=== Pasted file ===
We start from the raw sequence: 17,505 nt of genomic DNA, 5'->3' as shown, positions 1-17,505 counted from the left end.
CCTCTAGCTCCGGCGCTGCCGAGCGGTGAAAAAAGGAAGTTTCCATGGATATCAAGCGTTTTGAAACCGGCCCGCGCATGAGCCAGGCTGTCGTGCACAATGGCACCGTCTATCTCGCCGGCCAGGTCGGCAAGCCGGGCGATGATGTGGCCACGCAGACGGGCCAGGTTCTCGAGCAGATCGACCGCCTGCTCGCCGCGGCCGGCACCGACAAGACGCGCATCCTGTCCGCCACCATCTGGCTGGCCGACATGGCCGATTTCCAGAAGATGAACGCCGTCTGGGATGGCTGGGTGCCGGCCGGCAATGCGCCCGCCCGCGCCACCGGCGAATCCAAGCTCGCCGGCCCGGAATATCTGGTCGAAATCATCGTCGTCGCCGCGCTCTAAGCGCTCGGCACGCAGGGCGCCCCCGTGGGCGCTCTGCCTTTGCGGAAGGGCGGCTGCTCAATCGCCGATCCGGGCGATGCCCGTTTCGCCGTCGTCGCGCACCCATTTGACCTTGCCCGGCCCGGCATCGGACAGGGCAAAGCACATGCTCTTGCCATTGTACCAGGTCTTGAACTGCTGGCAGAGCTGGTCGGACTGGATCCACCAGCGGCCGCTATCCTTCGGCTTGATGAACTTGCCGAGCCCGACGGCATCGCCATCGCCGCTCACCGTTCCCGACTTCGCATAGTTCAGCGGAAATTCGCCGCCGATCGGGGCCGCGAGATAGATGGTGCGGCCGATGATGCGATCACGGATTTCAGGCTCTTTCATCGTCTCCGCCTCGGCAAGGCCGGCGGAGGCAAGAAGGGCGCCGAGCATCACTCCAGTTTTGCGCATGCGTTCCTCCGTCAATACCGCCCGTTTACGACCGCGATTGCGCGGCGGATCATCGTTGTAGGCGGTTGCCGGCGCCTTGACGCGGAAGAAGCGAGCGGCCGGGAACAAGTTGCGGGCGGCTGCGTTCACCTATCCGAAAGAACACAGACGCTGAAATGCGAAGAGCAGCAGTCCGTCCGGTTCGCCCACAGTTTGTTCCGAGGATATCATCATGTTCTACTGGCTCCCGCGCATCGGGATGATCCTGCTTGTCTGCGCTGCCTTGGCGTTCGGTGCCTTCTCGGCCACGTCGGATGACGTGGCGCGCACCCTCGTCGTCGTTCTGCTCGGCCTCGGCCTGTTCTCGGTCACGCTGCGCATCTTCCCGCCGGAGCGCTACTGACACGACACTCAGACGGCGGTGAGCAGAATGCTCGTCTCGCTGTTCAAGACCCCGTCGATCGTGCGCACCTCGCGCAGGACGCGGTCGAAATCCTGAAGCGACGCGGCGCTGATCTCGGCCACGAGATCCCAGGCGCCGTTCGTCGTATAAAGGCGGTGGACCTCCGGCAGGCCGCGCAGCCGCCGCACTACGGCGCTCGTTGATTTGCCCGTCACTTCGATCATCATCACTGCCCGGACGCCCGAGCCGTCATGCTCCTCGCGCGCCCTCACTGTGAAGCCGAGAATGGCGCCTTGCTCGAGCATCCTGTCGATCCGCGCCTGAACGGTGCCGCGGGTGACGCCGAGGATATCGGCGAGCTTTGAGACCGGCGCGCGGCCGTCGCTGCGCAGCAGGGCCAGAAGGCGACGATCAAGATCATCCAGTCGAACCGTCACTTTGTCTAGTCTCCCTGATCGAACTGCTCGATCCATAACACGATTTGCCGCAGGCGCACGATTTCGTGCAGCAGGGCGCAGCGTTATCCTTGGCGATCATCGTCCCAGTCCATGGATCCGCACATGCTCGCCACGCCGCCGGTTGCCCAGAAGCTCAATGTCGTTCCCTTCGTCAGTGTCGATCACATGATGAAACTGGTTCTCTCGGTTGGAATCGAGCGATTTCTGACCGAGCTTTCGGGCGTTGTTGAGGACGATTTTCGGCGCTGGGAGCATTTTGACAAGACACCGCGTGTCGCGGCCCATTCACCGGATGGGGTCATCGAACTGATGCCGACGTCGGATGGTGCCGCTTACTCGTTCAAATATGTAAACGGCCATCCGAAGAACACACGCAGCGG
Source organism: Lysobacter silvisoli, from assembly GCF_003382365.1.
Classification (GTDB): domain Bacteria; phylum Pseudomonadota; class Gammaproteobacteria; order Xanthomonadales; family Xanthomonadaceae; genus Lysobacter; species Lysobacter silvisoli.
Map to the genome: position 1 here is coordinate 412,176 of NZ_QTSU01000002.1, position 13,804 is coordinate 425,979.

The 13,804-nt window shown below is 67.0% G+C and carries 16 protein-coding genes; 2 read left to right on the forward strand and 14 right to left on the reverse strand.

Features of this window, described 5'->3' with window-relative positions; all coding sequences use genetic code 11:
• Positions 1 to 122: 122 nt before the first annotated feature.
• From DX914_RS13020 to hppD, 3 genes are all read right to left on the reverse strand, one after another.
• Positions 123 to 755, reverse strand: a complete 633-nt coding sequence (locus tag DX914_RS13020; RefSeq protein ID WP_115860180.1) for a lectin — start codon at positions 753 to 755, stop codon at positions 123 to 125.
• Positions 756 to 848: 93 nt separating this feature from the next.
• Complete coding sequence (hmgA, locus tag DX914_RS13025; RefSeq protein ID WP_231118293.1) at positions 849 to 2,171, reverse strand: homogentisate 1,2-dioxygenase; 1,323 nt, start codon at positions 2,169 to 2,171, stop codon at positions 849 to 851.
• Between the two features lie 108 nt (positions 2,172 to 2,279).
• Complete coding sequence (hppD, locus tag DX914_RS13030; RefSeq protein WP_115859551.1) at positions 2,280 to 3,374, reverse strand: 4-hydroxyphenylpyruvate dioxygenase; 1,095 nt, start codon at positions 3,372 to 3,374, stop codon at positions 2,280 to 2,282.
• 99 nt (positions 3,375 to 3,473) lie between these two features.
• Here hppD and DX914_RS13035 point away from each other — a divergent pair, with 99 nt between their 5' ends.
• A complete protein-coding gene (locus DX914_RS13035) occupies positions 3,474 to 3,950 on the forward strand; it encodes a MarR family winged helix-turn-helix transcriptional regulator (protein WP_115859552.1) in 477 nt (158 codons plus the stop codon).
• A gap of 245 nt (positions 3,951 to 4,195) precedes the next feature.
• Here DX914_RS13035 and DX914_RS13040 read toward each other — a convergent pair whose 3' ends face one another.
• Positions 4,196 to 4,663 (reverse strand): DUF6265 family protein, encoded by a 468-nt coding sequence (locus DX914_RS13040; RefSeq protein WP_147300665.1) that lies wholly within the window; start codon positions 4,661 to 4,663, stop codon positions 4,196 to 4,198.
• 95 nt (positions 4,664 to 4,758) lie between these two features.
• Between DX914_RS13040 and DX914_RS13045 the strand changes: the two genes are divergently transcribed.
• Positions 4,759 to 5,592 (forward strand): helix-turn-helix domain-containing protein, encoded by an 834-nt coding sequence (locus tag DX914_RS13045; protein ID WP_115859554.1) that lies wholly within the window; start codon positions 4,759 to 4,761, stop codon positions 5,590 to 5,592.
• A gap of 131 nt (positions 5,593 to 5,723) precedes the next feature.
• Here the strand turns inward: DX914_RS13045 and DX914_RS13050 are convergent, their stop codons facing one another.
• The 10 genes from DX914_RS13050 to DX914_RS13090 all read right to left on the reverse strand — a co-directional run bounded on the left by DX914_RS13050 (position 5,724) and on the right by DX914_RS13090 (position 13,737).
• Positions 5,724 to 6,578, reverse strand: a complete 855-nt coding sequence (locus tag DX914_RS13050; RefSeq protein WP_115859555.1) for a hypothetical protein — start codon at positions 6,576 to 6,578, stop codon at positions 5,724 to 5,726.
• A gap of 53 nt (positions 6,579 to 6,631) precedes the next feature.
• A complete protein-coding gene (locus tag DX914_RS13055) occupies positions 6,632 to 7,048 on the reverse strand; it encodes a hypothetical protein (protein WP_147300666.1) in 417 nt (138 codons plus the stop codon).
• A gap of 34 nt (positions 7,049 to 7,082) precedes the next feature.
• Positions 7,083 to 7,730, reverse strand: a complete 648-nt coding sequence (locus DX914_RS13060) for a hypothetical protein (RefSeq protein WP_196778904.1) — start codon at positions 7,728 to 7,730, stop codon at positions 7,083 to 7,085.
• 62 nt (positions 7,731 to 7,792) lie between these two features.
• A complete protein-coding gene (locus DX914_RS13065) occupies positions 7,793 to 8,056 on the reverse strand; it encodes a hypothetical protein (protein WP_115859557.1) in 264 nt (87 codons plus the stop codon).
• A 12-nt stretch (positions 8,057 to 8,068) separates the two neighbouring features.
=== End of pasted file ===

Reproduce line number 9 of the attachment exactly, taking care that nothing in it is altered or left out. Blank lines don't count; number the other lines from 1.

• From DX914_RS13020 to hppD, 3 genes are all read right to left on the reverse strand, one after another.